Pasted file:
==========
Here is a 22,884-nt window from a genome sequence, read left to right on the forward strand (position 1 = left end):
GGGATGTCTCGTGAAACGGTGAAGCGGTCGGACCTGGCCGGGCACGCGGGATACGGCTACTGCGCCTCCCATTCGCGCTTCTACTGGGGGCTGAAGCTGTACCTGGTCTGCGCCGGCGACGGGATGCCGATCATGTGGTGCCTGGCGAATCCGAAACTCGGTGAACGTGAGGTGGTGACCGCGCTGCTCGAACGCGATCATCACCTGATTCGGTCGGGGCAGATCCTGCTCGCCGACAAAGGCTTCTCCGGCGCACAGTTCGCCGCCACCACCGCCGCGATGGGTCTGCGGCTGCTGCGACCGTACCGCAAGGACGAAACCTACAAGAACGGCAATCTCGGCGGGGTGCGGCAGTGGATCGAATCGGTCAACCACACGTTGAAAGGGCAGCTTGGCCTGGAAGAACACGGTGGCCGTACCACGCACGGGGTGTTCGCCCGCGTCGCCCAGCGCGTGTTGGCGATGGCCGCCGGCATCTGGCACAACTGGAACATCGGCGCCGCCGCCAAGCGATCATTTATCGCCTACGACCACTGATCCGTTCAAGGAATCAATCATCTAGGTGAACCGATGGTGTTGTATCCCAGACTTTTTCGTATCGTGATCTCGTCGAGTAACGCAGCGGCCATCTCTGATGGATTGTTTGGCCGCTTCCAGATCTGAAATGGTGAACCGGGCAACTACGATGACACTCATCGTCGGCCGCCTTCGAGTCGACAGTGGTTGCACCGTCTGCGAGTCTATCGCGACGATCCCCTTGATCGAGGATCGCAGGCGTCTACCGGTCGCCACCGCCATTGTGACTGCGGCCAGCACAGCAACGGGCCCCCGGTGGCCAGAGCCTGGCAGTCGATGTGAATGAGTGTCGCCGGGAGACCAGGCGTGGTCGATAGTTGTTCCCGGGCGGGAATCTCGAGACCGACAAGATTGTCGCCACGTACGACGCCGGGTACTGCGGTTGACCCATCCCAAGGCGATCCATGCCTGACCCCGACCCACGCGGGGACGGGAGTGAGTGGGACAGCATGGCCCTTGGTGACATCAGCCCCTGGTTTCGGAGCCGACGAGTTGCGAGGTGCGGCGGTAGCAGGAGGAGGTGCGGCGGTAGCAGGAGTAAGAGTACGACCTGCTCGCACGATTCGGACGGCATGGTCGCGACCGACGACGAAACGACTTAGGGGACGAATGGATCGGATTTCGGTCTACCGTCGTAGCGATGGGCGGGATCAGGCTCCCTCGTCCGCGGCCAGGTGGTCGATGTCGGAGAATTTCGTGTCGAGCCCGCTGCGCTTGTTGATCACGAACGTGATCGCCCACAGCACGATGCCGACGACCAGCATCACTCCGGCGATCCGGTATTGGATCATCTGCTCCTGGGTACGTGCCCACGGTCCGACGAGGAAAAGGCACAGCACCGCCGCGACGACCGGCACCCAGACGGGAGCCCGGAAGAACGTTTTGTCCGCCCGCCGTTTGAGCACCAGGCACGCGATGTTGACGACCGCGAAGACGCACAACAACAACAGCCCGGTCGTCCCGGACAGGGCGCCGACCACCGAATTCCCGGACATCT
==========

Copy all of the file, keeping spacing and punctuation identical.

Here is a 22,884-nt window from a genome sequence, read left to right on the forward strand (position 1 = left end):
GGGATGTCTCGTGAAACGGTGAAGCGGTCGGACCTGGCCGGGCACGCGGGATACGGCTACTGCGCCTCCCATTCGCGCTTCTACTGGGGGCTGAAGCTGTACCTGGTCTGCGCCGGCGACGGGATGCCGATCATGTGGTGCCTGGCGAATCCGAAACTCGGTGAACGTGAGGTGGTGACCGCGCTGCTCGAACGCGATCATCACCTGATTCGGTCGGGGCAGATCCTGCTCGCCGACAAAGGCTTCTCCGGCGCACAGTTCGCCGCCACCACCGCCGCGATGGGTCTGCGGCTGCTGCGACCGTACCGCAAGGACGAAACCTACAAGAACGGCAATCTCGGCGGGGTGCGGCAGTGGATCGAATCGGTCAACCACACGTTGAAAGGGCAGCTTGGCCTGGAAGAACACGGTGGCCGTACCACGCACGGGGTGTTCGCCCGCGTCGCCCAGCGCGTGTTGGCGATGGCCGCCGGCATCTGGCACAACTGGAACATCGGCGCCGCCGCCAAGCGATCATTTATCGCCTACGACCACTGATCCGTTCAAGGAATCAATCATCTAGGTGAACCGATGGTGTTGTATCCCAGACTTTTTCGTATCGTGATCTCGTCGAGTAACGCAGCGGCCATCTCTGATGGATTGTTTGGCCGCTTCCAGATCTGAAATGGTGAACCGGGCAACTACGATGACACTCATCGTCGGCCGCCTTCGAGTCGACAGTGGTTGCACCGTCTGCGAGTCTATCGCGACGATCCCCTTGATCGAGGATCGCAGGCGTCTACCGGTCGCCACCGCCATTGTGACTGCGGCCAGCACAGCAACGGGCCCCCGGTGGCCAGAGCCTGGCAGTCGATGTGAATGAGTGTCGCCGGGAGACCAGGCGTGGTCGATAGTTGTTCCCGGGCGGGAATCTCGAGACCGACAAGATTGTCGCCACGTACGACGCCGGGTACTGCGGTTGACCCATCCCAAGGCGATCCATGCCTGACCCCGACCCACGCGGGGACGGGAGTGAGTGGGACAGCATGGCCCTTGGTGACATCAGCCCCTGGTTTCGGAGCCGACGAGTTGCGAGGTGCGGCGGTAGCAGGAGGAGGTGCGGCGGTAGCAGGAGTAAGAGTACGACCTGCTCGCACGATTCGGACGGCATGGTCGCGACCGACGACGAAACGACTTAGGGGACGAATGGATCGGATTTCGGTCTACCGTCGTAGCGATGGGCGGGATCAGGCTCCCTCGTCCGCGGCCAGGTGGTCGATGTCGGAGAATTTCGTGTCGAGCCCGCTGCGCTTGTTGATCACGAACGTGATCGCCCACAGCACGATGCCGACGACCAGCATCACTCCGGCGATCCGGTATTGGATCATCTGCTCCTGGGTACGTGCCCACGGTCCGACGAGGAAAAGGCACAGCACCGCCGCGACGACCGGCACCCAGACGGGAGCCCGGAAGAACGTTTTGTCCGCCCGCCGTTTGAGCACCAGGCACGCGATGTTGACGACCGCGAAGACGCACAACAACAACAGCCCGGTCGTCCCGGACAGGGCGCCGACCACCGAATTCCCGGACATCT